Brand Name Testing Market Research

Managers and executives are often confronted with the need to understand how their Brand and Product names are interpreted by customers.

In Brand Name Testing Market Research, we test and interpret how brand and product names impact purchasing decision making, customer engagement and our clients’ strategic priorities.

Combining Qualitative and Quantitative research can provide in-depth strategic insight for managers.

Qualitative Research

The purpose of a qualitative phase is to explore the mindset of the customer and to elicit the voice of the customer. The qualitative phase will obtain conscious and sub-conscious thoughts which will help us to develop the quantitative survey instrument.

Qualitative research can deliver a wide range of information regarding attitudes, beliefs, and opinions, as well as to allow for an examination of different social and psychological backgrounds.

Qualitative research also provides clients with the possibility to better understand and evaluate consumers’ behaviors and emotions. Consequentially, the client will be in a better position to understand what names will elicit a positive or negative response from customers.

These focus group conversations will help us probe and interact further into perspectives of current and potential customers. Some of the areas focus group discussions will explore:

  • Customer demographics
  • How product names influence their buying process
  • Positive and negative reactions to potential names
  • What a name is lacking
  • How memorable a name is
  • What thoughts potential names bring to mind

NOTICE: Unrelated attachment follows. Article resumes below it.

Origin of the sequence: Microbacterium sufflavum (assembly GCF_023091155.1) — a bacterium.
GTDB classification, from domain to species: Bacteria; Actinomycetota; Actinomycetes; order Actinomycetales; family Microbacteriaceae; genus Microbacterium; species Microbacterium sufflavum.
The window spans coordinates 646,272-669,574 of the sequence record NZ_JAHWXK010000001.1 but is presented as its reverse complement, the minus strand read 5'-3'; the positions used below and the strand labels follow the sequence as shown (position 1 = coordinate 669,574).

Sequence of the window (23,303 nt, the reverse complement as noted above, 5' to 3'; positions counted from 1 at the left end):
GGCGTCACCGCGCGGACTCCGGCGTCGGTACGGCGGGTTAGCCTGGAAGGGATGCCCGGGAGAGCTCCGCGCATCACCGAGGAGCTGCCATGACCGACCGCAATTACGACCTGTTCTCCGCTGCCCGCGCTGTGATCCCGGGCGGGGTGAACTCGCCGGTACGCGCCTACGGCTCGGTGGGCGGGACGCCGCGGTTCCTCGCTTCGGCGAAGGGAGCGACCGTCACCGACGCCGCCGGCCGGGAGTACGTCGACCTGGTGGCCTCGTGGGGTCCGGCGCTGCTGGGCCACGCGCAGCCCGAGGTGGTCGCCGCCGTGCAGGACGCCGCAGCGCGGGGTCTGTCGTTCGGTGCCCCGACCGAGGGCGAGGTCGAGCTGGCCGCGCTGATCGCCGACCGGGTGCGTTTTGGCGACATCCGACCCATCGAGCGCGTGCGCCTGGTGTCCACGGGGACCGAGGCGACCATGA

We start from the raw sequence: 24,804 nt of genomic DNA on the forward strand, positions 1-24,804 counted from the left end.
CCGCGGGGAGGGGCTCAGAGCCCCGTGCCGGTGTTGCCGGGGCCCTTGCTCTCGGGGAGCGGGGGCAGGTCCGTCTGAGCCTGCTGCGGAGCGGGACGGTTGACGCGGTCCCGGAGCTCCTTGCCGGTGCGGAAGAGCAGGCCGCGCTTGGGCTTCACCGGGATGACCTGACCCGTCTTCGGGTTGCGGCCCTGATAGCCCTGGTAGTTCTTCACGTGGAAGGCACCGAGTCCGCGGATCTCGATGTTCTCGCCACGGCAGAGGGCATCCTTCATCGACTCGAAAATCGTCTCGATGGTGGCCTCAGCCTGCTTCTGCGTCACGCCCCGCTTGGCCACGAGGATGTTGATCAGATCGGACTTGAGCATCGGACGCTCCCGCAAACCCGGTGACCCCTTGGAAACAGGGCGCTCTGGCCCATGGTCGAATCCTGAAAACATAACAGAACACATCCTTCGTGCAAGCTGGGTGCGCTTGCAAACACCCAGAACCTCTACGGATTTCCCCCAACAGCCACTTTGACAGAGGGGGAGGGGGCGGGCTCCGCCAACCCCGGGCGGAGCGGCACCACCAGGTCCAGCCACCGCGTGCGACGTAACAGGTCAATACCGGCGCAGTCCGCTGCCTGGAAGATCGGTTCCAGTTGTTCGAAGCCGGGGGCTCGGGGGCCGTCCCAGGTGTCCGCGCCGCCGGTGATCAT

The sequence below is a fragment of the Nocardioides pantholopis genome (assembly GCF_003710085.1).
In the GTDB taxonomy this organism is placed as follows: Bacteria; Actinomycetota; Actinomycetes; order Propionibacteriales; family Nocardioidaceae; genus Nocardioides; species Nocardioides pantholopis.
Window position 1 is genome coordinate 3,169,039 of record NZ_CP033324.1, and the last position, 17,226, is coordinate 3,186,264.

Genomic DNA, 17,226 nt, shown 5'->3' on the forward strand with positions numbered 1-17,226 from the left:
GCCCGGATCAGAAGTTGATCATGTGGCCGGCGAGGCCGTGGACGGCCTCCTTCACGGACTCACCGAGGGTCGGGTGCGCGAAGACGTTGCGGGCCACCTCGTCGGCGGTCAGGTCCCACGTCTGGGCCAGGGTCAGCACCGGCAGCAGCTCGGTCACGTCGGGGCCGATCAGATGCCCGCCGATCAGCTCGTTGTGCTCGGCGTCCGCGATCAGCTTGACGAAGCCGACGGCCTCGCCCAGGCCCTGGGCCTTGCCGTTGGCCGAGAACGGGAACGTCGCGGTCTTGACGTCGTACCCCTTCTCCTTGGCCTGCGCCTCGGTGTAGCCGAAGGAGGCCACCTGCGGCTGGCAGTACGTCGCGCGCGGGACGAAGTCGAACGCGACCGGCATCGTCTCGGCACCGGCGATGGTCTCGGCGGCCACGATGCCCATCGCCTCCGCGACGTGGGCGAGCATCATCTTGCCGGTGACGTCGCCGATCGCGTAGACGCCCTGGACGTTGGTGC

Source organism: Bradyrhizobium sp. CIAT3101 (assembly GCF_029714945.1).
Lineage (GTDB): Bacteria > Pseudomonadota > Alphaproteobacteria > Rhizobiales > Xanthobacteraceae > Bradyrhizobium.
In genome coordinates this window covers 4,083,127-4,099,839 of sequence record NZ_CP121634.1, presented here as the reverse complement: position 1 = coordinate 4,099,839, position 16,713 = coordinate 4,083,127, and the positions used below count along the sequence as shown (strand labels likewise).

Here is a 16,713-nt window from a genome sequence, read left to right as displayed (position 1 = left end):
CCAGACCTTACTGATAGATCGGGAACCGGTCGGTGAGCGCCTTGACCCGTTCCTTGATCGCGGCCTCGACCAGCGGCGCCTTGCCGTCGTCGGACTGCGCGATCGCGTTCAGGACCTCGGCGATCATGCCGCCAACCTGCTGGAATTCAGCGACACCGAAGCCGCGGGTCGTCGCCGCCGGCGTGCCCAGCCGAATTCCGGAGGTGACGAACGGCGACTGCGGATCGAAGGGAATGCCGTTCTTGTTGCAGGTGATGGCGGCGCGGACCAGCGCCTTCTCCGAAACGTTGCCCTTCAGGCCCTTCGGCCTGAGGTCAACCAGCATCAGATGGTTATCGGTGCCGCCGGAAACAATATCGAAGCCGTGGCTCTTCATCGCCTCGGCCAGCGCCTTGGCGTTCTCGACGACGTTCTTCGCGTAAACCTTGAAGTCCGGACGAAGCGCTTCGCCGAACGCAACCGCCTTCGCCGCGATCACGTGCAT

• Why they would choose name A over name B
  • Current and target customer’s lifestyles and why they use products
  • Their emotions toward the products
  • Shopping and purchasing habits
Brand Name Testing Strategy Consulting

Quantitative Research

The purpose of the quantitative phase is to rate and rank each of the 4 potential product names. The quantitative research will give insights to product name preferences, market message, and met and unmet needs.

Given our experience with similar projects, we may recommend a quantitative phase to quantify “the voice of the customer.”  This online consumer survey will quantify:

  • Preference level of potential product names
  • The general importance level of a product’s name
  • Whether they would not purchase a product because of a name
  • Frequency of how often they would purchase a product with a certain name
  • Frequency of purchase and how they use products
  • Their attitudes and usage of products

For each product, 2 questions with a 3rd contingent follow-up question could be asked:

  1. The first question is a fixed-sum allocation question to elicit relative preference, e.g., “Allocate 20 points among the following four product names, such that your allocation represents your relative preference for the names.” This kind of question measures strength of preference (amenable to interval or ratio data interpretations) rather than just rank (ordinal data). Importantly, the total number of points should be an even multiple of the number of choices presented, so respondents who really are indifferent can give the names the same number of points (here, 4×5=20).